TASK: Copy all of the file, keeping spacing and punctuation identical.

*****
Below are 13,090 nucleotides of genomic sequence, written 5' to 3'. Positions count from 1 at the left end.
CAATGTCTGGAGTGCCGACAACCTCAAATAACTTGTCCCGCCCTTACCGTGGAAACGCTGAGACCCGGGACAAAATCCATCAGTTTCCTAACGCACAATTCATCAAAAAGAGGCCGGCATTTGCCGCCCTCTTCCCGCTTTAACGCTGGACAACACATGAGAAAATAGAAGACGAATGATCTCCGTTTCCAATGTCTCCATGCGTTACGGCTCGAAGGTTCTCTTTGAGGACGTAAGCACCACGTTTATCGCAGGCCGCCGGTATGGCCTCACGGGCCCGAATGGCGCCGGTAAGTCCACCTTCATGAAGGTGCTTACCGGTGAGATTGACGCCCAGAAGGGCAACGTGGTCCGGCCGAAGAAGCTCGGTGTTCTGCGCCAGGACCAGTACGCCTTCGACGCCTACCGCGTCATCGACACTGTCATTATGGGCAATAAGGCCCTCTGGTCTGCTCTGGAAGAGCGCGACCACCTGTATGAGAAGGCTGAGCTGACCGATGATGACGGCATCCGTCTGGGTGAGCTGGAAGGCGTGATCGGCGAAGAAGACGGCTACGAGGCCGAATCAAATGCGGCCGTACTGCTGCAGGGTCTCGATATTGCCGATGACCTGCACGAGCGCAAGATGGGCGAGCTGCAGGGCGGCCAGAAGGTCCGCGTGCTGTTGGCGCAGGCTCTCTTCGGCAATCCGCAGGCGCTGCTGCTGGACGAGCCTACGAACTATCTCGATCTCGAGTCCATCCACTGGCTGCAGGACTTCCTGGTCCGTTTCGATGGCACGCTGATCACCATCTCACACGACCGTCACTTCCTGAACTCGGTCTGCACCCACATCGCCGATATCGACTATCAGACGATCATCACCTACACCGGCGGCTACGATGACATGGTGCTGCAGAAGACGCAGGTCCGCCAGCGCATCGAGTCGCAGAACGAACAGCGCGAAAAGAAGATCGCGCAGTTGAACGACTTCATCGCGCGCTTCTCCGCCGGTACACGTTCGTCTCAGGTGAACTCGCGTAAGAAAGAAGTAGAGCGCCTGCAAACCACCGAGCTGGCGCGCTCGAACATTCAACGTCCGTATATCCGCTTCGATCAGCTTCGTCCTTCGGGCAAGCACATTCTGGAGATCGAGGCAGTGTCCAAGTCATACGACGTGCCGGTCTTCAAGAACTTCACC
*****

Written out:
Below are 13,090 nucleotides of genomic sequence, written 5' to 3'. Positions count from 1 at the left end.
CAATGTCTGGAGTGCCGACAACCTCAAATAACTTGTCCCGCCCTTACCGTGGAAACGCTGAGACCCGGGACAAAATCCATCAGTTTCCTAACGCACAATTCATCAAAAAGAGGCCGGCATTTGCCGCCCTCTTCCCGCTTTAACGCTGGACAACACATGAGAAAATAGAAGACGAATGATCTCCGTTTCCAATGTCTCCATGCGTTACGGCTCGAAGGTTCTCTTTGAGGACGTAAGCACCACGTTTATCGCAGGCCGCCGGTATGGCCTCACGGGCCCGAATGGCGCCGGTAAGTCCACCTTCATGAAGGTGCTTACCGGTGAGATTGACGCCCAGAAGGGCAACGTGGTCCGGCCGAAGAAGCTCGGTGTTCTGCGCCAGGACCAGTACGCCTTCGACGCCTACCGCGTCATCGACACTGTCATTATGGGCAATAAGGCCCTCTGGTCTGCTCTGGAAGAGCGCGACCACCTGTATGAGAAGGCTGAGCTGACCGATGATGACGGCATCCGTCTGGGTGAGCTGGAAGGCGTGATCGGCGAAGAAGACGGCTACGAGGCCGAATCAAATGCGGCCGTACTGCTGCAGGGTCTCGATATTGCCGATGACCTGCACGAGCGCAAGATGGGCGAGCTGCAGGGCGGCCAGAAGGTCCGCGTGCTGTTGGCGCAGGCTCTCTTCGGCAATCCGCAGGCGCTGCTGCTGGACGAGCCTACGAACTATCTCGATCTCGAGTCCATCCACTGGCTGCAGGACTTCCTGGTCCGTTTCGATGGCACGCTGATCACCATCTCACACGACCGTCACTTCCTGAACTCGGTCTGCACCCACATCGCCGATATCGACTATCAGACGATCATCACCTACACCGGCGGCTACGATGACATGGTGCTGCAGAAGACGCAGGTCCGCCAGCGCATCGAGTCGCAGAACGAACAGCGCGAAAAGAAGATCGCGCAGTTGAACGACTTCATCGCGCGCTTCTCCGCCGGTACACGTTCGTCTCAGGTGAACTCGCGTAAGAAAGAAGTAGAGCGCCTGCAAACCACCGAGCTGGCGCGCTCGAACATTCAACGTCCGTATATCCGCTTCGATCAGCTTCGTCCTTCGGGCAAGCACATTCTGGAGATCGAGGCAGTGTCCAAGTCATACGACGTGCCGGTCTTCAAGAACTTCACC